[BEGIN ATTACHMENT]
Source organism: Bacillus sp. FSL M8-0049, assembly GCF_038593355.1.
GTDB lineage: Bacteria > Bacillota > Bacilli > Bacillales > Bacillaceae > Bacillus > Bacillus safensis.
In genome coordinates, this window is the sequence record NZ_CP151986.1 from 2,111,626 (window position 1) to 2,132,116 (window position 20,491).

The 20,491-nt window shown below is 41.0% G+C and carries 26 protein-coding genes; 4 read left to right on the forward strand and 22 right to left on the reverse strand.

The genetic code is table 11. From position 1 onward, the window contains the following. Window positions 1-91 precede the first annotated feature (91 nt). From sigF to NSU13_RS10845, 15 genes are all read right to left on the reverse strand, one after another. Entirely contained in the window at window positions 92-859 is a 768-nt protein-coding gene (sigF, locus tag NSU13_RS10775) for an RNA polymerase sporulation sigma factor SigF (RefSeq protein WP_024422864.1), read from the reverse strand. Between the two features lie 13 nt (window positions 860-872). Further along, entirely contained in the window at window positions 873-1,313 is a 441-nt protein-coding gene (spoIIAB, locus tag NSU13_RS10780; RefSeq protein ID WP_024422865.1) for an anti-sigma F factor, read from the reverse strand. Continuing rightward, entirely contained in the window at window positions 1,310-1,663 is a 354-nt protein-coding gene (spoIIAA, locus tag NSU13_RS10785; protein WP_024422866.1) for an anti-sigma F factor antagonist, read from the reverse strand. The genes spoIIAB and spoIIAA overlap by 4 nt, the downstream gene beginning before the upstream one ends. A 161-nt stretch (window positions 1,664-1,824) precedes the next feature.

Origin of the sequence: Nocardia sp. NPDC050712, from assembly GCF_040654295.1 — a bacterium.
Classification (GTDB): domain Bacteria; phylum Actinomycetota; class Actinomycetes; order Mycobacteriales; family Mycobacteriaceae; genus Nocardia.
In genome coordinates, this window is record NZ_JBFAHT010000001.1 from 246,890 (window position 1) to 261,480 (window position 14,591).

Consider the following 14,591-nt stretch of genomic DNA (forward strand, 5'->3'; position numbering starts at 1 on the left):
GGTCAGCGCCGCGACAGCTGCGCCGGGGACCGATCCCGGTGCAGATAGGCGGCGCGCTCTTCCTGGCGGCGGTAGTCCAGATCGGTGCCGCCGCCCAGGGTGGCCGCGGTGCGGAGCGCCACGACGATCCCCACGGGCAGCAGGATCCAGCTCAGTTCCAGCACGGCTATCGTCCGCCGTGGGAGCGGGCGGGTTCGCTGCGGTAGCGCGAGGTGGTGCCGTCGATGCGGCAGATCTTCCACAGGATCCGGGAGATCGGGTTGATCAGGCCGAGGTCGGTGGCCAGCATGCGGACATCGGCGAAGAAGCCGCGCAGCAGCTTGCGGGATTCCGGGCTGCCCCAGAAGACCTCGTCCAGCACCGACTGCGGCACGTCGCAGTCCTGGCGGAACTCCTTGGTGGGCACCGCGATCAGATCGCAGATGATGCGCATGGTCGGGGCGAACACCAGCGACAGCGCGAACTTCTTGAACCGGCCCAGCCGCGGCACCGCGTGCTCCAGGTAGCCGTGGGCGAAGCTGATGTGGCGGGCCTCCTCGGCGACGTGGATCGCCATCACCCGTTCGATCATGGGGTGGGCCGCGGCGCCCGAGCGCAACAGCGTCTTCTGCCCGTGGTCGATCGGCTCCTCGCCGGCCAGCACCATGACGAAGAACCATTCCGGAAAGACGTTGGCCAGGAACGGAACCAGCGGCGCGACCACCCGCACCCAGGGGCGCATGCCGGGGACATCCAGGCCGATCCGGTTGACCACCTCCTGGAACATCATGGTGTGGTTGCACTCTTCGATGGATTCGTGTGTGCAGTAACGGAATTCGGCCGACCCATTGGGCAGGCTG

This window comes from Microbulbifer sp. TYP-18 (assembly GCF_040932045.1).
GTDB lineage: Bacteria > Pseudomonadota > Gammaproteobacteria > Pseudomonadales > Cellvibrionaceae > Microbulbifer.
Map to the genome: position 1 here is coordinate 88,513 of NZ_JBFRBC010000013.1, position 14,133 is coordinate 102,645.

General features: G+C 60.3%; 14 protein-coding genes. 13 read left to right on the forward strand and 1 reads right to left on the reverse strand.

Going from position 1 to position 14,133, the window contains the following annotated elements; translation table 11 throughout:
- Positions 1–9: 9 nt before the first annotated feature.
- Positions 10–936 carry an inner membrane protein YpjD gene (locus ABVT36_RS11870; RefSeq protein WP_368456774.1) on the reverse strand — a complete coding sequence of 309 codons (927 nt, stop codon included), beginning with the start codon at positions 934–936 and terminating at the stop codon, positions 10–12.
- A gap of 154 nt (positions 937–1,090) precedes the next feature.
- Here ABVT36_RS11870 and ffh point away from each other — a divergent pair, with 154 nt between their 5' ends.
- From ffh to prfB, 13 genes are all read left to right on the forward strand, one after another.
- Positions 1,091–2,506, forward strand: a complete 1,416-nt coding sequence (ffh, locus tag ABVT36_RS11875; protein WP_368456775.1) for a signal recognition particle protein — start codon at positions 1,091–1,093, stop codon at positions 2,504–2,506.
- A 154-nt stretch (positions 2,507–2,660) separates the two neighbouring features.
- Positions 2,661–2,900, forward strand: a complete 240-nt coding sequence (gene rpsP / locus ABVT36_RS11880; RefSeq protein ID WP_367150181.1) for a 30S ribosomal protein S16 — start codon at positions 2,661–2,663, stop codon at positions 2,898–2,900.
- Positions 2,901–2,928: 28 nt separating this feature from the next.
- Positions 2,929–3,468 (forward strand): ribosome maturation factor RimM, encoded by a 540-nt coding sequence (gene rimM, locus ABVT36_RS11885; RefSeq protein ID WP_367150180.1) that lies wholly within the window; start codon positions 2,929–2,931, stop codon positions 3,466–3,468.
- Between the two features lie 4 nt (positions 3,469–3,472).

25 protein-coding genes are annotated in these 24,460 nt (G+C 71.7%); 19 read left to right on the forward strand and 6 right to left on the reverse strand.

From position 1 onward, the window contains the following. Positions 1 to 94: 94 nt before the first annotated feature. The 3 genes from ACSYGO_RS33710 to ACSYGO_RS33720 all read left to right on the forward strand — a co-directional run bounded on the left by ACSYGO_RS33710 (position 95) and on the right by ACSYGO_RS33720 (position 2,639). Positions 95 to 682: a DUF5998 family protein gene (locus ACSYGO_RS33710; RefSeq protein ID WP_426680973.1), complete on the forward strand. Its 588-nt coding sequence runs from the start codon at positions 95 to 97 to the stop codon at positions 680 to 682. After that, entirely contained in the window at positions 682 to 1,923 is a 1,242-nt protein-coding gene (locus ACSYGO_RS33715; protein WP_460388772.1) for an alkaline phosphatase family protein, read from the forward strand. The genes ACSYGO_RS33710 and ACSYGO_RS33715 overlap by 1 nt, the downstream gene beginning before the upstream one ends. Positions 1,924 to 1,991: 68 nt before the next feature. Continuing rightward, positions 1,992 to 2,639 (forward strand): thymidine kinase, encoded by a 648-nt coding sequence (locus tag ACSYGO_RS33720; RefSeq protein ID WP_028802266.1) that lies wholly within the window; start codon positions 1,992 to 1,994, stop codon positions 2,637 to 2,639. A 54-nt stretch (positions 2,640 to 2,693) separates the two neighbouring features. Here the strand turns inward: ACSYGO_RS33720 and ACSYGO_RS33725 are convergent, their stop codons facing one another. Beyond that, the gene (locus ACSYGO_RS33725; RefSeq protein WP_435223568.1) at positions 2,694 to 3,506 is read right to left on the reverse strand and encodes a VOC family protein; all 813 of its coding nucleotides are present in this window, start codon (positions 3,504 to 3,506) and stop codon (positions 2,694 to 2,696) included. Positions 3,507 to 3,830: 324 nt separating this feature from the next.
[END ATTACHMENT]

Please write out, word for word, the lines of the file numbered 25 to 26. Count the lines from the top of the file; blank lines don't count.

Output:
- Positions 2,929–3,468 (forward strand): ribosome maturation factor RimM, encoded by a 540-nt coding sequence (gene rimM, locus ABVT36_RS11885; RefSeq protein ID WP_367150180.1) that lies wholly within the window; start codon positions 2,929–2,931, stop codon positions 3,466–3,468.
- Between the two features lie 4 nt (positions 3,469–3,472).